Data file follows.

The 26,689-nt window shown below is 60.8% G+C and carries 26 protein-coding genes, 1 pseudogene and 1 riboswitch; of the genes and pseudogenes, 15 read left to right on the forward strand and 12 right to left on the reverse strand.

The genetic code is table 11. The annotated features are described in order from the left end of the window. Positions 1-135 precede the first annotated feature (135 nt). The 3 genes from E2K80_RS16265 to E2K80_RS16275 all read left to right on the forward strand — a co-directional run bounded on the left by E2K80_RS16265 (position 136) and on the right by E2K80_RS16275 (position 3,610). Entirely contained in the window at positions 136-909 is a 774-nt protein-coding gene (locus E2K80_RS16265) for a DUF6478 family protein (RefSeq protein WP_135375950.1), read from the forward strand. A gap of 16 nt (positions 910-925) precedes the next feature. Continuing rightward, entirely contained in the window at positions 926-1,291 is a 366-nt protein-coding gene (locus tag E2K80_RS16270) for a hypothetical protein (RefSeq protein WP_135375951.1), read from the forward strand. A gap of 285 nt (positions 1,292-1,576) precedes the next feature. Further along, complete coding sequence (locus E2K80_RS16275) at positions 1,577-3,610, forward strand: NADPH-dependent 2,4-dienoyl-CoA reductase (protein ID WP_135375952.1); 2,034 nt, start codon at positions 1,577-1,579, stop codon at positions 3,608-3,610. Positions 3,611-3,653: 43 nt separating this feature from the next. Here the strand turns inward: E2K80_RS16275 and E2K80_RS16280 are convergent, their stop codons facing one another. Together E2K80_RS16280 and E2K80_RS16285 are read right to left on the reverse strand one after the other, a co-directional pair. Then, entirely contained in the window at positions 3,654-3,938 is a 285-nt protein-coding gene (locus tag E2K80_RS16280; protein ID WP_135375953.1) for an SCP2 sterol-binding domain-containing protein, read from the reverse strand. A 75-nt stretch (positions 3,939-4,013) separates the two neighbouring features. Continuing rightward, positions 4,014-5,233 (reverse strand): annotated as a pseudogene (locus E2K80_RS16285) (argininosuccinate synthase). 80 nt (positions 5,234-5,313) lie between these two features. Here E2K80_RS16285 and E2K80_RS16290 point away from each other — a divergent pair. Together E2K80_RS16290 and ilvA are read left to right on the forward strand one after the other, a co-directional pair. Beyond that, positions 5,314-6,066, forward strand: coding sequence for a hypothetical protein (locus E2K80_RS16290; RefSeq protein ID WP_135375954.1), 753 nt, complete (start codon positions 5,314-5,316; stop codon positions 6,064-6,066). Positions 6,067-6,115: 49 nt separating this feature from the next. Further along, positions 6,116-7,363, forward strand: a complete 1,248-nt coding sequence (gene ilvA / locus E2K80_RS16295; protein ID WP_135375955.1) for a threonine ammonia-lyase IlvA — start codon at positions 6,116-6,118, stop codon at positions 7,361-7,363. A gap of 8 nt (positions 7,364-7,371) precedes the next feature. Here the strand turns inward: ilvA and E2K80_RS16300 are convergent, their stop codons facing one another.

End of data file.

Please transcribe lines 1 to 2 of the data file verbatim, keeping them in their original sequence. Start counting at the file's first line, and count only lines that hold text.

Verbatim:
The 26,689-nt window shown below is 60.8% G+C and carries 26 protein-coding genes, 1 pseudogene and 1 riboswitch; of the genes and pseudogenes, 15 read left to right on the forward strand and 12 right to left on the reverse strand.

The genetic code is table 11. The annotated features are described in order from the left end of the window. Positions 1-135 precede the first annotated feature (135 nt). The 3 genes from E2K80_RS16265 to E2K80_RS16275 all read left to right on the forward strand — a co-directional run bounded on the left by E2K80_RS16265 (position 136) and on the right by E2K80_RS16275 (position 3,610). Entirely contained in the window at positions 136-909 is a 774-nt protein-coding gene (locus E2K80_RS16265) for a DUF6478 family protein (RefSeq protein WP_135375950.1), read from the forward strand. A gap of 16 nt (positions 910-925) precedes the next feature. Continuing rightward, entirely contained in the window at positions 926-1,291 is a 366-nt protein-coding gene (locus tag E2K80_RS16270) for a hypothetical protein (RefSeq protein WP_135375951.1), read from the forward strand. A gap of 285 nt (positions 1,292-1,576) precedes the next feature. Further along, complete coding sequence (locus E2K80_RS16275) at positions 1,577-3,610, forward strand: NADPH-dependent 2,4-dienoyl-CoA reductase (protein ID WP_135375952.1); 2,034 nt, start codon at positions 1,577-1,579, stop codon at positions 3,608-3,610. Positions 3,611-3,653: 43 nt separating this feature from the next. Here the strand turns inward: E2K80_RS16275 and E2K80_RS16280 are convergent, their stop codons facing one another. Together E2K80_RS16280 and E2K80_RS16285 are read right to left on the reverse strand one after the other, a co-directional pair. Then, entirely contained in the window at positions 3,654-3,938 is a 285-nt protein-coding gene (locus tag E2K80_RS16280; protein ID WP_135375953.1) for an SCP2 sterol-binding domain-containing protein, read from the reverse strand. A 75-nt stretch (positions 3,939-4,013) separates the two neighbouring features. Continuing rightward, positions 4,014-5,233 (reverse strand): annotated as a pseudogene (locus E2K80_RS16285) (argininosuccinate synthase). 80 nt (positions 5,234-5,313) lie between these two features. Here E2K80_RS16285 and E2K80_RS16290 point away from each other — a divergent pair. Together E2K80_RS16290 and ilvA are read left to right on the forward strand one after the other, a co-directional pair. Beyond that, positions 5,314-6,066, forward strand: coding sequence for a hypothetical protein (locus E2K80_RS16290; RefSeq protein ID WP_135375954.1), 753 nt, complete (start codon positions 5,314-5,316; stop codon positions 6,064-6,066). Positions 6,067-6,115: 49 nt separating this feature from the next. Further along, positions 6,116-7,363, forward strand: a complete 1,248-nt coding sequence (gene ilvA / locus E2K80_RS16295; protein ID WP_135375955.1) for a threonine ammonia-lyase IlvA — start codon at positions 6,116-6,118, stop codon at positions 7,361-7,363. A gap of 8 nt (positions 7,364-7,371) precedes the next feature. Here the strand turns inward: ilvA and E2K80_RS16300 are convergent, their stop codons facing one another.